Environmental lawyers who have defeated ministers twice return to court in a bid to remove ‘major flaws’ from air quality plans
Environmental lawyers are taking the government to the high court for a third time in a bid to remove “major flaws” from minister’s plans to tackle the UK’s illegal levels of air pollution.
ClientEarth has inflicted two humiliating defeats on the government over previous plans, which were ruled not to meet legal requirements. Lawyers from ClientEarth had requested improvements to the latest plan from the Department for Environment, Food and Rural Affairs (Defra) but were refused, prompting the new court action.
Levels of nitrogen dioxide (NO2), emitted mostly by diesel vehicles, have been above legal limits in almost 90% of urban areas in the UK since 2010. The toxic fumes are estimated to cause 23,500 early deaths a year and the problem was declared a public health emergency by a cross-party committee of MPs in April 2016.
“We have been looking at the fine detail of the draft air quality plans published by the government,” said James Thornton, chief executive of ClientEarth. “We have found some major flaws. The law requires the final plan to bring air pollution down to legal levels in the shortest time possible. These flaws seriously jeopardise that timetable. These are plans for more plans, what we need are plans for action.”
The government’s latest proposals were published on 5 May and were widely condemned, with the mayor of London, Sadiq Khan, calling them “woefully inadequate”.
ClientEarth’s lawyers argue that technical documents published show that the most effective way to reduce toxic air is by discouraging polluting vehicles from entering cities and towns. However, the consultation published by the government states that charging zones should only be the option of last resort, after all other measures such as removing speed bumps and encouraging cycling have been tried.
But as the technical documents show these other measures are not nearly as effective, ClientEarth’s lawyers say the government’s plan does not meet the court order to cut air pollution in the shortest time possible, as the law requires.
Lawyers also say that while the court ordered the government to produce a new plan, it produced only a consultation for a plan. Defra declined to comment during ongoing legal proceedings.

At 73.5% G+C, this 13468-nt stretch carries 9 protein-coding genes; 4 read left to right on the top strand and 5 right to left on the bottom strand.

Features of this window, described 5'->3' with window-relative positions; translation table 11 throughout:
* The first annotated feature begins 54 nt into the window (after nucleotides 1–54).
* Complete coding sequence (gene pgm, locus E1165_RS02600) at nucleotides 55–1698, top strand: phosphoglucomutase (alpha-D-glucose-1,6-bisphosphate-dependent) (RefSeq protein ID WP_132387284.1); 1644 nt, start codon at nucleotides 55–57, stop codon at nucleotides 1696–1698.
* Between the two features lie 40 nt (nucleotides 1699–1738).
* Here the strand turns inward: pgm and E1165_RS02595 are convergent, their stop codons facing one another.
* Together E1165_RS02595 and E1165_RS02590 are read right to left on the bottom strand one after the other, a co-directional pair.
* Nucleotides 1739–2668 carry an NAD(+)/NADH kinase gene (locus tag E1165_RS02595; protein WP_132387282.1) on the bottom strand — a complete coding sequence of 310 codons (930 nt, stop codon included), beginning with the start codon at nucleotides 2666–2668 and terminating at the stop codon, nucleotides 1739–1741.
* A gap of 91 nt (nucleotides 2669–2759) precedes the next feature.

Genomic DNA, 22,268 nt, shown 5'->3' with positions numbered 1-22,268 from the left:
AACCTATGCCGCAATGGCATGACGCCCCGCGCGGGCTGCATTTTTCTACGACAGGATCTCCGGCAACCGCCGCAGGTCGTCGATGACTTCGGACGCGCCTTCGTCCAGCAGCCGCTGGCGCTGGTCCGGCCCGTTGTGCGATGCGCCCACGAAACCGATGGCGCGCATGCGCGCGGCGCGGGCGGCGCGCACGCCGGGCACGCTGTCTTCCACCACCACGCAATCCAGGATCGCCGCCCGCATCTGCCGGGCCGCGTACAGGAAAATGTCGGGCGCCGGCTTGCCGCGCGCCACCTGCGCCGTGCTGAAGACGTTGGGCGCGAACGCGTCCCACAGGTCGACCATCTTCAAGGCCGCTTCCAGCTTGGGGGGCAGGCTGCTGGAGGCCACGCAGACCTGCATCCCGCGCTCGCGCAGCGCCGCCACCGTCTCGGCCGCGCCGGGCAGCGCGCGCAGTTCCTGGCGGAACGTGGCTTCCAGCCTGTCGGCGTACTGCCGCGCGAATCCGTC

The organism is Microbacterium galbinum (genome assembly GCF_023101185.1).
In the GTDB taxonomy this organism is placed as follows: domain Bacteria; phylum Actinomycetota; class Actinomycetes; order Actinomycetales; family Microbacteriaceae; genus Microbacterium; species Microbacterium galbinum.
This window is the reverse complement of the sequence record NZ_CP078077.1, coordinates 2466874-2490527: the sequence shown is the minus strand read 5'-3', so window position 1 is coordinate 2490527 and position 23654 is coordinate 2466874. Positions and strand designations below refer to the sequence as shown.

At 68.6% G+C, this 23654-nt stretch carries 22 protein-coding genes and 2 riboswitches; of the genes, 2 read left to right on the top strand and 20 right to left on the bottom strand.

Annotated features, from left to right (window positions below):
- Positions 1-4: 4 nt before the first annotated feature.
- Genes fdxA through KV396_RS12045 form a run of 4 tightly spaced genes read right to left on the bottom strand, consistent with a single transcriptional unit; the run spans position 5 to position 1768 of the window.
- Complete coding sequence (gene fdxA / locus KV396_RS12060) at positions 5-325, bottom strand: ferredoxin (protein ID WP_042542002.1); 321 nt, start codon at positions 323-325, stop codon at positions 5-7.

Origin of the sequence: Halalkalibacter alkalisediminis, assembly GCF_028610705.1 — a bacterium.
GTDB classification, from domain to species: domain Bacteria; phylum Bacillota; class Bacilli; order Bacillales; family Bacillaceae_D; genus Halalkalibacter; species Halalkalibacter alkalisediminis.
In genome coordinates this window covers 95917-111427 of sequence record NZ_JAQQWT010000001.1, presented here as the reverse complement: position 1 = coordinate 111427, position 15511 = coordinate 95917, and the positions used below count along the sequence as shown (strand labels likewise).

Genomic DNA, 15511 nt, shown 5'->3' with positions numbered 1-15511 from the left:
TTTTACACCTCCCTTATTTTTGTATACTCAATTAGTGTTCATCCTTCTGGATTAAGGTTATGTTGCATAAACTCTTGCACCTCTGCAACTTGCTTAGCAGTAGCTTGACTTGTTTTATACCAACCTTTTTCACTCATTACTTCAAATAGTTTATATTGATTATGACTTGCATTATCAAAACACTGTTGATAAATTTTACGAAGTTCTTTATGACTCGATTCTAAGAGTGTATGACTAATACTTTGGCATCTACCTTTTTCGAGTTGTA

Conservative ministers are reluctant to implement charges on diesel drivers who were given tax breaks to buy diesel cars, which have lower carbon dioxide emissions.
Regulations were supposed to limit NO2 emissions but cheating and the exploitation of loopholes by car manufacturers led to vehicles that emitted far more pollution on the road than in lab tests. Such cars are still on sale, including Renault and Nissan models that emit 15 times more NO2 on the road than in the lab test.
ClientEarth’s legal action will be considered by the court, which will decide whether a hearing will be granted. The judge in the most recent case, Justice Garnham, was critical of the government: “The continued failure of the government to comply with directives and regulations constitutes a significant threat to public health.”
Therese Coffey, environment minister, said: “The Conservatives will further improve air quality while making sure that ordinary working families are not penalised for Labour’s mistakes. The government is also consulting on what further steps can be taken to mitigate any cost and burdens on ordinary working families and local firms – including the options of targeted scrappage schemes and retrofitting initiatives.”
Proposals put forward within government for a previous plan did include 16 new clean air zones, which would have charged drivers of polluting vehicles to enter urban areas. But court documents revealed that the Treasury, then run by George Osborne, had blocked these proposals due to concern about the political impact.
The global human health impact of the diesel emissions scandal was revealed earlier in May by new research showing a minimum of 38,000 people a year die early due to the failure of diesel vehicles to meet official limits in real driving conditions.